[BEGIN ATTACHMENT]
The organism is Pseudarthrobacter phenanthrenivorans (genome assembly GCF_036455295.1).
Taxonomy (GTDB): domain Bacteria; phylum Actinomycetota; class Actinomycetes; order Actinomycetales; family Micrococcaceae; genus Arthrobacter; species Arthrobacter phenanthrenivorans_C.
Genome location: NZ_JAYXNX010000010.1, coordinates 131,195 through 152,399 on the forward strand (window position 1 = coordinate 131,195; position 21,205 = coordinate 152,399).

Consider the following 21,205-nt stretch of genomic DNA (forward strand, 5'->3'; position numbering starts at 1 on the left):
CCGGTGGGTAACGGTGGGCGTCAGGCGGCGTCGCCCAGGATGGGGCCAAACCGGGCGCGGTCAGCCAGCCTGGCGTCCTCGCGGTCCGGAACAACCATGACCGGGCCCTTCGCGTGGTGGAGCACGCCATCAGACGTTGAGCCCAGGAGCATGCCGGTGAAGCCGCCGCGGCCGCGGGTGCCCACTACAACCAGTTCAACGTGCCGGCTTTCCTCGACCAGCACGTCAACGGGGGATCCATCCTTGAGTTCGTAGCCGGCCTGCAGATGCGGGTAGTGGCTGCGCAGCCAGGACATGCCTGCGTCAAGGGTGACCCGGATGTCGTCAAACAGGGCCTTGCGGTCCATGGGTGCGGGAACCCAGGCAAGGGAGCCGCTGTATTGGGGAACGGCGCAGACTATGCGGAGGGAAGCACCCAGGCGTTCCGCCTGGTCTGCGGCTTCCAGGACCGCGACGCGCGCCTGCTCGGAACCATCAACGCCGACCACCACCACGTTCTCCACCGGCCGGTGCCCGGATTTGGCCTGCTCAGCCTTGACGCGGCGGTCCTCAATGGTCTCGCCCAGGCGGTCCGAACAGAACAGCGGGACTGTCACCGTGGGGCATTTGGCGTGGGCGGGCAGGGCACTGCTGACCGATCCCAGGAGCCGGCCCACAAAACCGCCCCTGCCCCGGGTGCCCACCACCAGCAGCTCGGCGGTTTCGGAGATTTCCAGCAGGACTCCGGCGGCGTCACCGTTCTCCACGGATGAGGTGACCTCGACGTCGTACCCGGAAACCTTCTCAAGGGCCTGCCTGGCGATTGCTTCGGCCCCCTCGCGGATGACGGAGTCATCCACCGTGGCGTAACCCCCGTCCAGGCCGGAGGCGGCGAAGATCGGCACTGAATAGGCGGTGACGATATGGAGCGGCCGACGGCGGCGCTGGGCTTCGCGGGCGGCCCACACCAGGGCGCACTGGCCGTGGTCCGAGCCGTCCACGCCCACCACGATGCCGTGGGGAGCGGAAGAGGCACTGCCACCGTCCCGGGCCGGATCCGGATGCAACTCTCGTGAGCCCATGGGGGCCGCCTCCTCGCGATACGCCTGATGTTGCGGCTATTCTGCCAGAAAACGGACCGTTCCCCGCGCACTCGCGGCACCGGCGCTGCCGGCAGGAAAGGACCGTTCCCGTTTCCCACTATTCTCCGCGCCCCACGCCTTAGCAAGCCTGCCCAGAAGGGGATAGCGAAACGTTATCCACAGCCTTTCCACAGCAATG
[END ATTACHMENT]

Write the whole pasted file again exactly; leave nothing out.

The organism is Pseudarthrobacter phenanthrenivorans (genome assembly GCF_036455295.1).
Taxonomy (GTDB): domain Bacteria; phylum Actinomycetota; class Actinomycetes; order Actinomycetales; family Micrococcaceae; genus Arthrobacter; species Arthrobacter phenanthrenivorans_C.
Genome location: NZ_JAYXNX010000010.1, coordinates 131,195 through 152,399 on the forward strand (window position 1 = coordinate 131,195; position 21,205 = coordinate 152,399).

Consider the following 21,205-nt stretch of genomic DNA (forward strand, 5'->3'; position numbering starts at 1 on the left):
CCGGTGGGTAACGGTGGGCGTCAGGCGGCGTCGCCCAGGATGGGGCCAAACCGGGCGCGGTCAGCCAGCCTGGCGTCCTCGCGGTCCGGAACAACCATGACCGGGCCCTTCGCGTGGTGGAGCACGCCATCAGACGTTGAGCCCAGGAGCATGCCGGTGAAGCCGCCGCGGCCGCGGGTGCCCACTACAACCAGTTCAACGTGCCGGCTTTCCTCGACCAGCACGTCAACGGGGGATCCATCCTTGAGTTCGTAGCCGGCCTGCAGATGCGGGTAGTGGCTGCGCAGCCAGGACATGCCTGCGTCAAGGGTGACCCGGATGTCGTCAAACAGGGCCTTGCGGTCCATGGGTGCGGGAACCCAGGCAAGGGAGCCGCTGTATTGGGGAACGGCGCAGACTATGCGGAGGGAAGCACCCAGGCGTTCCGCCTGGTCTGCGGCTTCCAGGACCGCGACGCGCGCCTGCTCGGAACCATCAACGCCGACCACCACCACGTTCTCCACCGGCCGGTGCCCGGATTTGGCCTGCTCAGCCTTGACGCGGCGGTCCTCAATGGTCTCGCCCAGGCGGTCCGAACAGAACAGCGGGACTGTCACCGTGGGGCATTTGGCGTGGGCGGGCAGGGCACTGCTGACCGATCCCAGGAGCCGGCCCACAAAACCGCCCCTGCCCCGGGTGCCCACCACCAGCAGCTCGGCGGTTTCGGAGATTTCCAGCAGGACTCCGGCGGCGTCACCGTTCTCCACGGATGAGGTGACCTCGACGTCGTACCCGGAAACCTTCTCAAGGGCCTGCCTGGCGATTGCTTCGGCCCCCTCGCGGATGACGGAGTCATCCACCGTGGCGTAACCCCCGTCCAGGCCGGAGGCGGCGAAGATCGGCACTGAATAGGCGGTGACGATATGGAGCGGCCGACGGCGGCGCTGGGCTTCGCGGGCGGCCCACACCAGGGCGCACTGGCCGTGGTCCGAGCCGTCCACGCCCACCACGATGCCGTGGGGAGCGGAAGAGGCACTGCCACCGTCCCGGGCCGGATCCGGATGCAACTCTCGTGAGCCCATGGGGGCCGCCTCCTCGCGATACGCCTGATGTTGCGGCTATTCTGCCAGAAAACGGACCGTTCCCCGCGCACTCGCGGCACCGGCGCTGCCGGCAGGAAAGGACCGTTCCCGTTTCCCACTATTCTCCGCGCCCCACGCCTTAGCAAGCCTGCCCAGAAGGGGATAGCGAAACGTTATCCACAGCCTTTCCACAGCAATG